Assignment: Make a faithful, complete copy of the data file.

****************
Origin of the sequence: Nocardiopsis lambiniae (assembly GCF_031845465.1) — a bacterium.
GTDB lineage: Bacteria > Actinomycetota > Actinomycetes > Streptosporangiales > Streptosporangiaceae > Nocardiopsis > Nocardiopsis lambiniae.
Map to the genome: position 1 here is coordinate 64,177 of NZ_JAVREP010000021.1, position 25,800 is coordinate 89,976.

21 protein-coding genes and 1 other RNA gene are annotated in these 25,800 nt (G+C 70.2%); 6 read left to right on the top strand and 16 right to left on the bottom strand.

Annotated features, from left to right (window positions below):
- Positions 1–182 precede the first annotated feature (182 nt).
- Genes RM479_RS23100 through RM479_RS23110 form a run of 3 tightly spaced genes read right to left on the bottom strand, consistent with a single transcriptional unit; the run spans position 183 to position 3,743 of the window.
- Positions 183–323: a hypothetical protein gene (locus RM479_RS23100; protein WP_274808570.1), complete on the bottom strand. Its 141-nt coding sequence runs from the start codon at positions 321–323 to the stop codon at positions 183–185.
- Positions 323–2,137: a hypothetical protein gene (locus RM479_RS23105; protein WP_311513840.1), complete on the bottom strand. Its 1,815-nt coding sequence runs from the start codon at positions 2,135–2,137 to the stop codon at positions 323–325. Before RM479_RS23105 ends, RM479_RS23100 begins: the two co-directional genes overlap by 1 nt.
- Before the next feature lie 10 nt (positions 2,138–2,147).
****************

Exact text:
Origin of the sequence: Nocardiopsis lambiniae (assembly GCF_031845465.1) — a bacterium.
GTDB lineage: Bacteria > Actinomycetota > Actinomycetes > Streptosporangiales > Streptosporangiaceae > Nocardiopsis > Nocardiopsis lambiniae.
Map to the genome: position 1 here is coordinate 64,177 of NZ_JAVREP010000021.1, position 25,800 is coordinate 89,976.

21 protein-coding genes and 1 other RNA gene are annotated in these 25,800 nt (G+C 70.2%); 6 read left to right on the top strand and 16 right to left on the bottom strand.

Annotated features, from left to right (window positions below):
- Positions 1–182 precede the first annotated feature (182 nt).
- Genes RM479_RS23100 through RM479_RS23110 form a run of 3 tightly spaced genes read right to left on the bottom strand, consistent with a single transcriptional unit; the run spans position 183 to position 3,743 of the window.
- Positions 183–323: a hypothetical protein gene (locus RM479_RS23100; protein WP_274808570.1), complete on the bottom strand. Its 141-nt coding sequence runs from the start codon at positions 321–323 to the stop codon at positions 183–185.
- Positions 323–2,137: a hypothetical protein gene (locus RM479_RS23105; protein WP_311513840.1), complete on the bottom strand. Its 1,815-nt coding sequence runs from the start codon at positions 2,135–2,137 to the stop codon at positions 323–325. Before RM479_RS23105 ends, RM479_RS23100 begins: the two co-directional genes overlap by 1 nt.
- Before the next feature lie 10 nt (positions 2,138–2,147).